o Guided by the Co-Chairs, the Panel should work as a whole, building on the collective knowledge and experience of its members. Any sub-division into working groups should be of limited duration for the purpose of examining in-depth one or more specific issues, but any partial conclusions should be returned to the whole Panel for consideration.

o The final out come of the Panel's work will be a joint product and will reflect the common views of the members of the Panel.

o The secretariat will support the Co-Chairs and the entire Panel in this effort and will provide background papers and drafts, in addition to organizational and logistical support.

o The Panel should be open, inclusive and interactive. It should actively engage key constituencies such as the UN system and other international organizations, civil society, think tanks, academia, the private sector and the broader public. Youth are a key constituency, and this report is about their future.

o The Panel discussed possible ways to engage governments. It was agreed that it should not engage in intergovernmental negotiations – neither among Panel members, nor with government representatives outside it. Possibility for regional consultations should be opened. It would be important to avoid duplication with other consultation processes.

o There can be a number of outputs in addition to the final report, including multimedia engagement through the Panel website and other such means.

Panel meetings

o It was generally agreed that requent interactions would be needed to ensure the best functioning of the Panel. A second Panel meeting was suggested to be held in New York in January/February 2011. At least two more meetings could then take place later in the year.

o A meeting of the Panel Sherpas would be held in mid-October 2010 in New York to elaborate a detailed work programme for the Panel based on what was discussed at the first Panel meeting, along with further guidance to be provided to the Sherpas by the Panel members.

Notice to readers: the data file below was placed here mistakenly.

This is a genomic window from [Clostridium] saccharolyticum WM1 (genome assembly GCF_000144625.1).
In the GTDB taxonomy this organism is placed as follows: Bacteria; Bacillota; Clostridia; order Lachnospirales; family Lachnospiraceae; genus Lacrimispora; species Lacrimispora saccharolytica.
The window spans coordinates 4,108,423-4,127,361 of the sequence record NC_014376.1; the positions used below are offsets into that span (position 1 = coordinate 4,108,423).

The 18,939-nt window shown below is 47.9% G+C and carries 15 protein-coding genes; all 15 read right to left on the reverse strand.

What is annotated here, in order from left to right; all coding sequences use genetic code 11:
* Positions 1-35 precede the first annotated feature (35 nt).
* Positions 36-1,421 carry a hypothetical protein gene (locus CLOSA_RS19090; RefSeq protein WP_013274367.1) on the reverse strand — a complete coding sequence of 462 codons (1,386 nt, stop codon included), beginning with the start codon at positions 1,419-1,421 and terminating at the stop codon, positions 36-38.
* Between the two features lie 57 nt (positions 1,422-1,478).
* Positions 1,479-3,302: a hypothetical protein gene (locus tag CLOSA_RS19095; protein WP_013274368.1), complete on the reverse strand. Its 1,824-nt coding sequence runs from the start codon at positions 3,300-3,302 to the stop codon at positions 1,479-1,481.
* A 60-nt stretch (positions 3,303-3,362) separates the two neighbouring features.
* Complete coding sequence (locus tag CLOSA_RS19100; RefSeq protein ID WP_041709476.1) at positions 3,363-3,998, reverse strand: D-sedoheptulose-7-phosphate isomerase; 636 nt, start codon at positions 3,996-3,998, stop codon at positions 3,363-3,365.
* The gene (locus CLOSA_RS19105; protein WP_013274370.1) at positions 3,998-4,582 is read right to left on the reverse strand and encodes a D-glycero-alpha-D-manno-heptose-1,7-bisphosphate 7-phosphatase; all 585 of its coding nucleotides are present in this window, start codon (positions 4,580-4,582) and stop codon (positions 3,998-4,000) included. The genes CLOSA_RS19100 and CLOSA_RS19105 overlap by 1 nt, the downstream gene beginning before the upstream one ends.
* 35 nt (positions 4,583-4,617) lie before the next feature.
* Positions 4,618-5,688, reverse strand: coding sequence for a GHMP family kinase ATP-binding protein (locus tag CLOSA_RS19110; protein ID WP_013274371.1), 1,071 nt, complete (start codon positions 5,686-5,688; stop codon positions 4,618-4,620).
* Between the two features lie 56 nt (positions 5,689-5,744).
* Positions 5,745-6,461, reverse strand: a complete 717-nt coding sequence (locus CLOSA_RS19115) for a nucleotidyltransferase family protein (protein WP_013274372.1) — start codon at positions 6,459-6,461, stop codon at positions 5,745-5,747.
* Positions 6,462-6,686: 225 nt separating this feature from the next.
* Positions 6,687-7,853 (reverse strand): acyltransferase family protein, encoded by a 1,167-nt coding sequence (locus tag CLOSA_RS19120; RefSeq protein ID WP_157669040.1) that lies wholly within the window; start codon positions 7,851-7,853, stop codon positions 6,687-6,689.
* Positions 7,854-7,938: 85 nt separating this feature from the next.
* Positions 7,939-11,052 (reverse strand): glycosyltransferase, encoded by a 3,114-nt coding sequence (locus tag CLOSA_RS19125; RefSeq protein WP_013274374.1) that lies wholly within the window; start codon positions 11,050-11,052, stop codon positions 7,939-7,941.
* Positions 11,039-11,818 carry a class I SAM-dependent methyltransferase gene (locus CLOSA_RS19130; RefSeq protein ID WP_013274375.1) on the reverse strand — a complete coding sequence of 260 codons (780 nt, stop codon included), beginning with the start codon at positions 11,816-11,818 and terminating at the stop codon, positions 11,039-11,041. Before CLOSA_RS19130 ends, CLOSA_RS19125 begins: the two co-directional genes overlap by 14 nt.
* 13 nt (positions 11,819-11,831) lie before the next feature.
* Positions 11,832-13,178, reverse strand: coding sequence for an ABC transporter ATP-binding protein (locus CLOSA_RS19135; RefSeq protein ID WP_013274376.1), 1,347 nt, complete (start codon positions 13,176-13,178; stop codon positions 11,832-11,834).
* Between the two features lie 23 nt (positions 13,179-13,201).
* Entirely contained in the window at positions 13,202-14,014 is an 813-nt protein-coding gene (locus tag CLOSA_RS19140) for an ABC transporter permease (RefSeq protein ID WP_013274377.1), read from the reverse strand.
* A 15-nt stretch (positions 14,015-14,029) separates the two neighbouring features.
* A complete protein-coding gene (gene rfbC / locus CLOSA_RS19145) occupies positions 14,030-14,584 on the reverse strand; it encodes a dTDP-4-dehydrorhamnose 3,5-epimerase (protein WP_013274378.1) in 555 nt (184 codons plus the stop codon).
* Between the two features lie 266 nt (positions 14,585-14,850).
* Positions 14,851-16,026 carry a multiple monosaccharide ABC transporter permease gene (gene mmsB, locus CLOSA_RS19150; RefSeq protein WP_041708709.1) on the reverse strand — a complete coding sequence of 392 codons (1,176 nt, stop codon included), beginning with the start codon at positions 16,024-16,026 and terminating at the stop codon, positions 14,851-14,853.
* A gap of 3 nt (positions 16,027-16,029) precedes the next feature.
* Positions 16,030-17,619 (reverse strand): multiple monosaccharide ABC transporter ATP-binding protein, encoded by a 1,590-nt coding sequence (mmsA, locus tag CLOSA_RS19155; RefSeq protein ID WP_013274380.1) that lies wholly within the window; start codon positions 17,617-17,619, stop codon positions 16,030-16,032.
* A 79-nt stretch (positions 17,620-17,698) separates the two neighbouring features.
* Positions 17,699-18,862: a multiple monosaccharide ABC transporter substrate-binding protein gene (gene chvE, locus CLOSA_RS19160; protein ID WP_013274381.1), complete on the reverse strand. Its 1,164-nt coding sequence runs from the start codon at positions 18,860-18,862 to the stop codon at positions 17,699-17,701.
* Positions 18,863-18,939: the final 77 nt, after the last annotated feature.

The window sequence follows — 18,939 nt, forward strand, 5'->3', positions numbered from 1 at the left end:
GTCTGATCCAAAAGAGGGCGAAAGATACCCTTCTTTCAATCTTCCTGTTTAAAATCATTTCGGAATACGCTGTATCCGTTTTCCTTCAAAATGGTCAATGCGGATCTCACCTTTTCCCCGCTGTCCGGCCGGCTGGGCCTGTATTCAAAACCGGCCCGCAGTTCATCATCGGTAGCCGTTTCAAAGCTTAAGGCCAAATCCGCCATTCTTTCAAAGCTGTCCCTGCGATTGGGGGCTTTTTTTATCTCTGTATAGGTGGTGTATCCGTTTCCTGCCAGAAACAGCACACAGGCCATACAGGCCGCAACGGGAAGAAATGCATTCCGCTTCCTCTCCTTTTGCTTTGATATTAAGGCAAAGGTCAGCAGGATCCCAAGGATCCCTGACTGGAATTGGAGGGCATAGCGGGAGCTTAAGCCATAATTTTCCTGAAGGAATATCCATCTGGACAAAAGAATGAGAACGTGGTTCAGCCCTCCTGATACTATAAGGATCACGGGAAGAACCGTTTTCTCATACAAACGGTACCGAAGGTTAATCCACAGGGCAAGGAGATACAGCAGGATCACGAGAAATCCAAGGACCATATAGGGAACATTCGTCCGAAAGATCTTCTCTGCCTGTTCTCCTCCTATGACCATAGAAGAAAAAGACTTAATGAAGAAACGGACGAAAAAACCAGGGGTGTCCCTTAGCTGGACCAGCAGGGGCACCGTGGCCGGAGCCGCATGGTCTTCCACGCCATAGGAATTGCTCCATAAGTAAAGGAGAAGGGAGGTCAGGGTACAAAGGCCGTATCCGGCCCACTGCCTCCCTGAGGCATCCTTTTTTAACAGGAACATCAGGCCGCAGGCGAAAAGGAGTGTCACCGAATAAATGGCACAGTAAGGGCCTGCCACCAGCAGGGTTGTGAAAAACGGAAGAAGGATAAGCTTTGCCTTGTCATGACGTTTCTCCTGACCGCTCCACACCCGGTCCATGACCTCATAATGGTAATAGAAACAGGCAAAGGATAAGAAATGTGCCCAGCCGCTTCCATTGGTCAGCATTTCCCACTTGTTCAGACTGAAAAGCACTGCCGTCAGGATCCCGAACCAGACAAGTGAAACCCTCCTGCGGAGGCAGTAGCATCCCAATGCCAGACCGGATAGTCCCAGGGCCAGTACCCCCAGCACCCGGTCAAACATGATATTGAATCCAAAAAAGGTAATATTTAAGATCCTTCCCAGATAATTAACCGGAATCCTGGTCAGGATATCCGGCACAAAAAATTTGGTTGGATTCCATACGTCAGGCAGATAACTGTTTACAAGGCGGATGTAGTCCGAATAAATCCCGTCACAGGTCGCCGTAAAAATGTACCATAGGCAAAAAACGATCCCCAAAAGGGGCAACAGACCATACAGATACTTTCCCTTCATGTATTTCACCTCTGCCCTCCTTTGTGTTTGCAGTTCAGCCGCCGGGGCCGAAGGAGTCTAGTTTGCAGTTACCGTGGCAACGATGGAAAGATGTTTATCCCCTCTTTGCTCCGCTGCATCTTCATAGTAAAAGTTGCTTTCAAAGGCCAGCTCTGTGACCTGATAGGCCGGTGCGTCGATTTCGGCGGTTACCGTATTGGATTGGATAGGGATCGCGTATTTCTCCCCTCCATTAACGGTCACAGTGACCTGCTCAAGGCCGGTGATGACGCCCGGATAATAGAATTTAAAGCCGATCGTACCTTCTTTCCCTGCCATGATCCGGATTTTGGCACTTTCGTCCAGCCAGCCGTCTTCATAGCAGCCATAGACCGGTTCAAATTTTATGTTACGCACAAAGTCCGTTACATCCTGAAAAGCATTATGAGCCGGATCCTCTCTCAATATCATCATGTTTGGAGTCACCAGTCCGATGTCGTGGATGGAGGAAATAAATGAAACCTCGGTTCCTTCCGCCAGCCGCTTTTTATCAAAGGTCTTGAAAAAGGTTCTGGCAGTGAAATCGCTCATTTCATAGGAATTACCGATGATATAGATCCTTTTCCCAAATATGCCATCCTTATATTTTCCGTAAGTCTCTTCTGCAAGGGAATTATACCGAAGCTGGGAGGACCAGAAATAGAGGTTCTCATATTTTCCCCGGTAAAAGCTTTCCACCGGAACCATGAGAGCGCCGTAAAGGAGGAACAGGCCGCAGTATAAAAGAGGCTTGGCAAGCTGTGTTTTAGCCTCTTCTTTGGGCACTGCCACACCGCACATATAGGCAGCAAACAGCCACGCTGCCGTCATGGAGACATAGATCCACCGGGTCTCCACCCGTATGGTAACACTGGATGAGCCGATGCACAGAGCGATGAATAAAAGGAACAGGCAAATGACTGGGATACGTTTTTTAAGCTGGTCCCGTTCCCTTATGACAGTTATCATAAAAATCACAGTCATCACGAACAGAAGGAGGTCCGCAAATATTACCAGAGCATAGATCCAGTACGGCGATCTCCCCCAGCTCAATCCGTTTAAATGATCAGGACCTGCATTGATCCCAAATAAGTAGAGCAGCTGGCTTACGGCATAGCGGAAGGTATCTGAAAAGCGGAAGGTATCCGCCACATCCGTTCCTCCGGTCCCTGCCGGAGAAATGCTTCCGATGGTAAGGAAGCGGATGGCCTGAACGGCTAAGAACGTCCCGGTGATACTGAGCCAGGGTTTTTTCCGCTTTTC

o Panel or Sherpa meetings could also take place outside New York.

Working groups

o There was broad agreement that the work of the Panel would benefit from assignment of specific tasks to working groups that would report to the Panel, fully respecting the understanding that the Panel as a whole remained responsible for the totality of its work.

o Working groups could be set up for an initial phase of three months after the mid-October 2010 Sherpas' meeting and report back to the Panel at its next meeting in January 2011. After that new working groups could be established or the old ones reconfigured.

o Much attention should be brought to the interconnected ness of the issues and challenges that are to be addressed. The economic, social and environmental aspects should be treated in a holistic and integrated way.

Case studies, best practices, toolkits

o Case studies should build on positive experiences and take stock of what works and what does not work, providing honest assessments.

o Emphasis on good practices,what is replicable and scalable.

o There could be a toolkit on green economy promotion.

Communication and Outreach

o Average citizens should understand the risks and implications for humanity resulting from disrupting the Earth's ecosystems and climate.

o Messages need to focus on clear actions that are real,understandable and doable.

o The Panel could help by building scenarios with economic, social and environmental dimensions, including business-as-usual scenarios that could provide strong motivation for action – not just on climate change but also water scarcity etc.

o Engage civil society and private sector initiatives to promote the work of the Panel and solicit fresh ideas from outside.

o Ensure transparency and openness for ultimate legitimacy of the outcome.

o Use of modern technology to reach out to new audiences.

o Address the global public and particularly the younger generations.

o Modern means of communication – including real-time and social media–should be used to facilitate the work of the Panel and interactions between its members, as well as for outreach and input generation purposes.

o Find ways to deliver measurable, clearly identifiable steps towards achieving the goals laid out in the overall vision.